While God works through preaching as a wake-up call concerning church health and even create a positive desire for it, more intimate pastoral ministry is called for. Such maturity in grace comes better in small group and one-on-one discipleship than through mass discipleship. As Wayne Oates’ book, Behind the Masks: Personality Disorder in Religious Behavior, states pointedly:


The mass approaches to religion, as well as the mass approaches to the rest of the education of the individual, lacked the power of personal confrontation, the concern with transformation, or the wisdom needed to discern that anything was really out of the ordinary. (108)


Therefore, before looking at equipping harmonious group life, forming a healthy leadership team, shaping people for their ministry, and the necessary fire of the Holy Spirit, we will focus on a pivotal call of Christ’s Holy Church. Many brothers and sisters in Christ are Extra Grace Needed persons to a greater or lesser degree. Their Christian discipleship in both holiness and wholeness through Jesus Christ is the focus of my next article.


Works Cited


Bengel, John A. Gnomon of the New Testament. Ed. Andrew R. Fausset. Edinburgh: Clark, 1857-1858. 5 vols.


Crowe, John M. “Preaching for a Whole-Person Response in Developing a Healthy Church.” Diss. Asbury Theological Seminary, 2001.


Liesch, Barry. The New Worship. Grand Rapids:  Baker, 1996.


Lindgren, Alvin, J. Foundations for Purposeful Church Administration. Nashville: Abingdon, 1979.


Miller, Calvin. Marketplace Preaching. Grand Rapids: Baker, 1995.


Oates, Wayne E. Behind the Masks: Personality Disorders in Religious Behavior. Louisville:  Westminster, 1987.


Oden, Thomas C. The Transforming Power of Grace. Nashville:  Abingdon, 1993.


Stanger, Frank. God’s Healing Community. 1978. Nappanee, IN: Evangel Publishing House, 2000.


The Book of Discipline of The United Methodist Church 2000. Ed. Harriett Jane Olson. Nashville:  The UM Publishing House, 2000.


The Holy Bible: The New International Version. Grand Rapids:  Zondervan, 1978.


Wesley, John. “Works, Vol. 8.” The Master Christian Library Version 5. CD-ROM, Ages Software, 1997



Based on chapter 7 of my book, Church Health For The Twenty-First Century A Biblical Approach.

7 dynamics of preaching for a healthier church

 John M. Crowe, M.Div. D.Min.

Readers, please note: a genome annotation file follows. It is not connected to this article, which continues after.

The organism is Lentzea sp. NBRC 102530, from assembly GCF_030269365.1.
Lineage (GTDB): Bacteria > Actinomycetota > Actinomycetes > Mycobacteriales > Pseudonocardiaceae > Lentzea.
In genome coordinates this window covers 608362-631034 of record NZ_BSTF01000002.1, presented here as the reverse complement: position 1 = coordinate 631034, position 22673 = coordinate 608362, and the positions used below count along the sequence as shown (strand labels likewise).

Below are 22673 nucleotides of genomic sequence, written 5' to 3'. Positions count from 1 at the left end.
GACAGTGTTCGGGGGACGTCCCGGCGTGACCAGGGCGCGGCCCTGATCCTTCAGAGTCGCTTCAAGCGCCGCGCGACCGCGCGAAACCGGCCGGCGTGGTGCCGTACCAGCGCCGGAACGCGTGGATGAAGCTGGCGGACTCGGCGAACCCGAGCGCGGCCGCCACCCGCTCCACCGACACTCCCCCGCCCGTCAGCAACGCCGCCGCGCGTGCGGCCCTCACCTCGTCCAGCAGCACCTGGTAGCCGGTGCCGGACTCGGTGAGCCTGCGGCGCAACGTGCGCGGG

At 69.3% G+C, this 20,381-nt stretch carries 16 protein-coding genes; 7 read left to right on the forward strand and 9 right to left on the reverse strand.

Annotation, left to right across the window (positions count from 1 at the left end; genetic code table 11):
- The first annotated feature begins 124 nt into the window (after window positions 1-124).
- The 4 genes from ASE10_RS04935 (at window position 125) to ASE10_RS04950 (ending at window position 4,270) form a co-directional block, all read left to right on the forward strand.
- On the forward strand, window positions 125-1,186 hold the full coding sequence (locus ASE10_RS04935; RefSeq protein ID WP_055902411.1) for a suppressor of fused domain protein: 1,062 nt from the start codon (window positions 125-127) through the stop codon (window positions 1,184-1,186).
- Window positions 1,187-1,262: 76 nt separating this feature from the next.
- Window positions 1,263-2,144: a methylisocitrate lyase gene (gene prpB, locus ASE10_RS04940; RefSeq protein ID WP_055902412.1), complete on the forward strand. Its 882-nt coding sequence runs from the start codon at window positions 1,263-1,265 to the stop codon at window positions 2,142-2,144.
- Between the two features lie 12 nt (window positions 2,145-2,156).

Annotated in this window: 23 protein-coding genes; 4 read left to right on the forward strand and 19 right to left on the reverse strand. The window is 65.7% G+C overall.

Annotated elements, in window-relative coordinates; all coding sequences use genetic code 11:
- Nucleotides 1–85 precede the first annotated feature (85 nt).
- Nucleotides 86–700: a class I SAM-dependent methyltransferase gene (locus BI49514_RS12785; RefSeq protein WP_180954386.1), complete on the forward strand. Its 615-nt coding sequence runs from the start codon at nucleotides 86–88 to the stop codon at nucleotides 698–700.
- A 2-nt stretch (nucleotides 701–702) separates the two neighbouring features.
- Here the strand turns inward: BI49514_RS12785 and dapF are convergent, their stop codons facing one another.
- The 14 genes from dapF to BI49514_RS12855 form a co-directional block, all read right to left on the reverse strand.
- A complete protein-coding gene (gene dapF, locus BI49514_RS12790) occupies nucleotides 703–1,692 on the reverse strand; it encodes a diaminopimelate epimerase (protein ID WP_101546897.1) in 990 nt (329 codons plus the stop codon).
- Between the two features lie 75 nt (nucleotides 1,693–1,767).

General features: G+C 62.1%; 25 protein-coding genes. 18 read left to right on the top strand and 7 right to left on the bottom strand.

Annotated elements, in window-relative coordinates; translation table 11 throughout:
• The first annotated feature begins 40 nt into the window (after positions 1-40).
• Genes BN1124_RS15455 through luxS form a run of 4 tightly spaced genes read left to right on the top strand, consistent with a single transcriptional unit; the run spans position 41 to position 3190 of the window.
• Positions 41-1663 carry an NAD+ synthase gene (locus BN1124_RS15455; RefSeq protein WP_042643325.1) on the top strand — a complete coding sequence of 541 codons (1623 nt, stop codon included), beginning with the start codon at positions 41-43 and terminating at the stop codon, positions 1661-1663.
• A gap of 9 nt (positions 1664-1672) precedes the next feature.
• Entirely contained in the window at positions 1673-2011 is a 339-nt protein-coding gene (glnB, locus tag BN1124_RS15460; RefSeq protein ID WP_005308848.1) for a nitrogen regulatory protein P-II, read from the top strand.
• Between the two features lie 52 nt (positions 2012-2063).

During Advent we remember John the Baptist proclaiming the baptism of repentance in preparation for the coming of the Lord. At Christmas, we celebrate the angels proclaiming the birth of Christ to shepherds in the field. After the Epiphany, we often focus on Jesus going forth to proclaim the Kingdom of God.


Does your church lack vision of what Christ desires to and can accomplish through your church? Does your church excuse itself from intentionally reaching new people for Christ because members say ‘we have enough people and we are paying our bills’? Has your church left its passionate ‘first love’ for Jesus Christ? Or is your church’s sole motivation for outreach so that your church can keep paying the bills?


If the above questions fit your church, then the seasons of Advent, Christmas, and Epiphany provide an opportunity to preach Jesus Christ afresh.


First, Remember, You’re Called to Proclaim.


Your God given call to the ministry of preaching was affirmed through either ordination or license. With such authorization comes the mandate to order the life of the church in a spiritually healthy fashion. As pastors, we accomplish this by the due administration of the sacraments, the preaching of the Word of God, and leading the community of faith in ministry to others.

Preaching is one of our most valuable opportunities to enhance the wholeness of the congregation. Sermons that relate the coming of Christ and Jesus’ earthly ministry to the life and ministry of a local church naturally lean toward a narrative style. Such communication not only addresses the heart, mind, and behavior but also relationships and spirituality.